Column by Mary Lee Talbot.
“If you want a crash course on the story of water in the Bible, pretend you are invited to be the chaplain at Chautauqua for Water Week,” said the Rev. Barbara Brown Taylor at the beginning of her sermon at the Tuesday morning Devotional Hour.
She continued, “List all the stories you remember about water. Once you have the obvious contenders, leave a lot of space at the end of the list for the stories that keep floating up to the surface. Choose five, because that is all you get. Until I made that list, I never realized that the story about the baby in the bulrushes was not in the common lectionary.”
Taylor’s title was “The Water Baby,” and her text was Exodus 2:1-10.
“He was a fine baby; his mother saw that he was tov, good, the same as what God saw in creation,” she said. “His mother hid him, and when he got too big, she made an ark for him, a basket with tar, and put him in this floating bassinet. His sister watched to see who would find him. The odds were pretty good it would be a woman, because they had to wash the clothes — unlike now.”
The person who found him was a princess who was not there to work; she brought other women to do that. She ordered a maid to go get the baby, and she had pity on him. He was clearly circumcised, a Hebrew baby, and she knew that Pharaoh had ordered them to be put to death.
“But she was as self-governed as Pharaoh; she did not ask permission of anyone to keep him,” Taylor said. “A young girl offered to find a woman to nurse him and without thinking, the princess said yes. So his mother got paid to raise the future savior of his people.”
God, Taylor said, was absent or never named in the story.
“Only the baby, Moses, has a name. There are five players here, and only four are people. The mother, the sister, the princess and the maid are the people. The fifth is the water. I never gave much thought to that before,” she said. “If we look at the little book of Scripture and the big book of nature together, the river is more than a prop. It comes down from Eden, from the deep, from the time before time. In the big book, it is from a cloud in the Milky Way, from comets hitting the earth, from the steam of cooling magma. But no matter if we read with the religious language of the little book or the scientific language of the big book, the DNA of the river carries the beginning, the creation, that time before time that started in a star.”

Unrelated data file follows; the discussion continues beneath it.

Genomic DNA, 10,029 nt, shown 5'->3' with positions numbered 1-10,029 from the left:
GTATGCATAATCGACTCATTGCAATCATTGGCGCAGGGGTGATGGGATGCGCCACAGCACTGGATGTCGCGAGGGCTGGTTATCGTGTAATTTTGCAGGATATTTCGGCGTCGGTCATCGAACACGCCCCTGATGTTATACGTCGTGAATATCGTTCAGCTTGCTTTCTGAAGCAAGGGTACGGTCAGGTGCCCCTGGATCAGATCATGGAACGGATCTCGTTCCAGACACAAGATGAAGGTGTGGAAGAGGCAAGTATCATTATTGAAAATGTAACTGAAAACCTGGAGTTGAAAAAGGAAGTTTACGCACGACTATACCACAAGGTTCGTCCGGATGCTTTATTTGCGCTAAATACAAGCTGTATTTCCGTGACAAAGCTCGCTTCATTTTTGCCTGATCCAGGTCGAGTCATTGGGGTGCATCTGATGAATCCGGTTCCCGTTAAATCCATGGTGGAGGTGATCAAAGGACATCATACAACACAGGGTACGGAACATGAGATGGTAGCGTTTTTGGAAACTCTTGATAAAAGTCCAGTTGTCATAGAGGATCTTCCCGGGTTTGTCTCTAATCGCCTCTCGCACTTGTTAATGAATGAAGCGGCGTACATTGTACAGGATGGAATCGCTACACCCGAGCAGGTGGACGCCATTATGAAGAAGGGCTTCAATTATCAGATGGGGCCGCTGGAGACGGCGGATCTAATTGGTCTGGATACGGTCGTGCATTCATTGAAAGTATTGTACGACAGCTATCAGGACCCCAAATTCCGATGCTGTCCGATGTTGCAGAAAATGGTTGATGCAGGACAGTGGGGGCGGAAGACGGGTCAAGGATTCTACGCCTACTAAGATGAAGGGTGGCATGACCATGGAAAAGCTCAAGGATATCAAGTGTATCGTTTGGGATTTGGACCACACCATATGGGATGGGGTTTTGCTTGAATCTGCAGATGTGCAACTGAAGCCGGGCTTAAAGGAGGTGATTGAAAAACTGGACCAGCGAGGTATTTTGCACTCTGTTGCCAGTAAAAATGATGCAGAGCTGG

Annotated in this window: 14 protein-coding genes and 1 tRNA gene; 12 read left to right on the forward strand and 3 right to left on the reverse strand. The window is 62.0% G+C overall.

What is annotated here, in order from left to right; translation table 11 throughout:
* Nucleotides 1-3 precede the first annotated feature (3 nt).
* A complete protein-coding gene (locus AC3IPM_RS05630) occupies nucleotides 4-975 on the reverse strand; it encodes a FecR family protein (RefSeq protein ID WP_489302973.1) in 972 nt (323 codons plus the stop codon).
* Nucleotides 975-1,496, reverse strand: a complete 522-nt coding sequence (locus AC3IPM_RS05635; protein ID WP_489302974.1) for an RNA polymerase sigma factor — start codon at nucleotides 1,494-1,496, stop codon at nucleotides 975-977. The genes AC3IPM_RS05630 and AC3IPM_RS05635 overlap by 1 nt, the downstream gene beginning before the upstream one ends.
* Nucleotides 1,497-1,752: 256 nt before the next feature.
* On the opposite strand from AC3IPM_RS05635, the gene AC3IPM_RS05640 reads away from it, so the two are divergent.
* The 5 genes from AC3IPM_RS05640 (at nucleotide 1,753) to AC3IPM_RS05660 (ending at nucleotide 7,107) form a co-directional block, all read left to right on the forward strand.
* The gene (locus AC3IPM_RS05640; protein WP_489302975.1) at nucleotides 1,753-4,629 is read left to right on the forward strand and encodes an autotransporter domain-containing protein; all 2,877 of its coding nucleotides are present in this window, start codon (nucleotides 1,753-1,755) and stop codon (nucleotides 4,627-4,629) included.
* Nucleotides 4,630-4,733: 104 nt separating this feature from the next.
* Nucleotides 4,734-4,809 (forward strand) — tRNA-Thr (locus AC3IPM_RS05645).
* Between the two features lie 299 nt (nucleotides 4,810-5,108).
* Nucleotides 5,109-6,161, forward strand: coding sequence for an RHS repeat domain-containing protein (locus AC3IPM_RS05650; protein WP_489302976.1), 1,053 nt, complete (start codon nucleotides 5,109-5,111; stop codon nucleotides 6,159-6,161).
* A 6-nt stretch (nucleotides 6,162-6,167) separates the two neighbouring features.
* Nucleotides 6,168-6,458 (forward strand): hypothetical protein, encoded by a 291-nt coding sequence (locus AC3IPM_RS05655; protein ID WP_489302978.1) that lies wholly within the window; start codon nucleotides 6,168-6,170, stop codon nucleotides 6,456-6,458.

Taylor said there were four great river systems of the ancient world: the Nile, the Tigris-Euphrates, the Indus and the Yellow rivers. They were the freshwater highways of the ancient world. Whoever controlled them controlled life, and it was no wonder that the pharaohs were thought to be kin to the gods. Their power was secure as long as the water flowed.
“In Egypt, the flooding of the Nile was so predictable that they named their three seasons after it,” she said. “There was the inundation season, the growing season and the harvest season — each 120 days. The river is navigable both ways with the current running north and the wind blowing to the south. The flooding flushes the salts from the irrigation system.”